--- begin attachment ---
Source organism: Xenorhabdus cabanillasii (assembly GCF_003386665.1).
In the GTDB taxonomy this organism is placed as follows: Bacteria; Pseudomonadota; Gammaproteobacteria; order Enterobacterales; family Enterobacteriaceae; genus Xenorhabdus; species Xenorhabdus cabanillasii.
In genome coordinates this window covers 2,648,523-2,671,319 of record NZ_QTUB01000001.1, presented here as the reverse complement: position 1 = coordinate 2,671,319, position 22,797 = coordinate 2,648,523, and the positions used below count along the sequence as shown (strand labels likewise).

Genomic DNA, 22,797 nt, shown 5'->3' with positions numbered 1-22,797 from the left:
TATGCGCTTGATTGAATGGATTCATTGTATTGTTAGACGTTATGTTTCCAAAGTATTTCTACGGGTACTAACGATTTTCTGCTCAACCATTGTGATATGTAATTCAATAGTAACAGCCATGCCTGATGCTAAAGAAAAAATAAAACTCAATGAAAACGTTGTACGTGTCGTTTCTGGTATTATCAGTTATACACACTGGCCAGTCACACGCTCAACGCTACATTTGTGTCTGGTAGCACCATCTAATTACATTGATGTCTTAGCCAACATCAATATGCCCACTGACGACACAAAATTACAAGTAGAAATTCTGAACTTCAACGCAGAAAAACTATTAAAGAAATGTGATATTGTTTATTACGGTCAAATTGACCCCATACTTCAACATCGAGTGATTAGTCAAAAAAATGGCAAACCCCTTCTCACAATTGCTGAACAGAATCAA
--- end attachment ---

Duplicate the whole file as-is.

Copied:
Source organism: Xenorhabdus cabanillasii (assembly GCF_003386665.1).
In the GTDB taxonomy this organism is placed as follows: Bacteria; Pseudomonadota; Gammaproteobacteria; order Enterobacterales; family Enterobacteriaceae; genus Xenorhabdus; species Xenorhabdus cabanillasii.
In genome coordinates this window covers 2,648,523-2,671,319 of record NZ_QTUB01000001.1, presented here as the reverse complement: position 1 = coordinate 2,671,319, position 22,797 = coordinate 2,648,523, and the positions used below count along the sequence as shown (strand labels likewise).

Genomic DNA, 22,797 nt, shown 5'->3' with positions numbered 1-22,797 from the left:
TATGCGCTTGATTGAATGGATTCATTGTATTGTTAGACGTTATGTTTCCAAAGTATTTCTACGGGTACTAACGATTTTCTGCTCAACCATTGTGATATGTAATTCAATAGTAACAGCCATGCCTGATGCTAAAGAAAAAATAAAACTCAATGAAAACGTTGTACGTGTCGTTTCTGGTATTATCAGTTATACACACTGGCCAGTCACACGCTCAACGCTACATTTGTGTCTGGTAGCACCATCTAATTACATTGATGTCTTAGCCAACATCAATATGCCCACTGACGACACAAAATTACAAGTAGAAATTCTGAACTTCAACGCAGAAAAACTATTAAAGAAATGTGATATTGTTTATTACGGTCAAATTGACCCCATACTTCAACATCGAGTGATTAGTCAAAAAAATGGCAAACCCCTTCTCACAATTGCTGAACAGAATCAA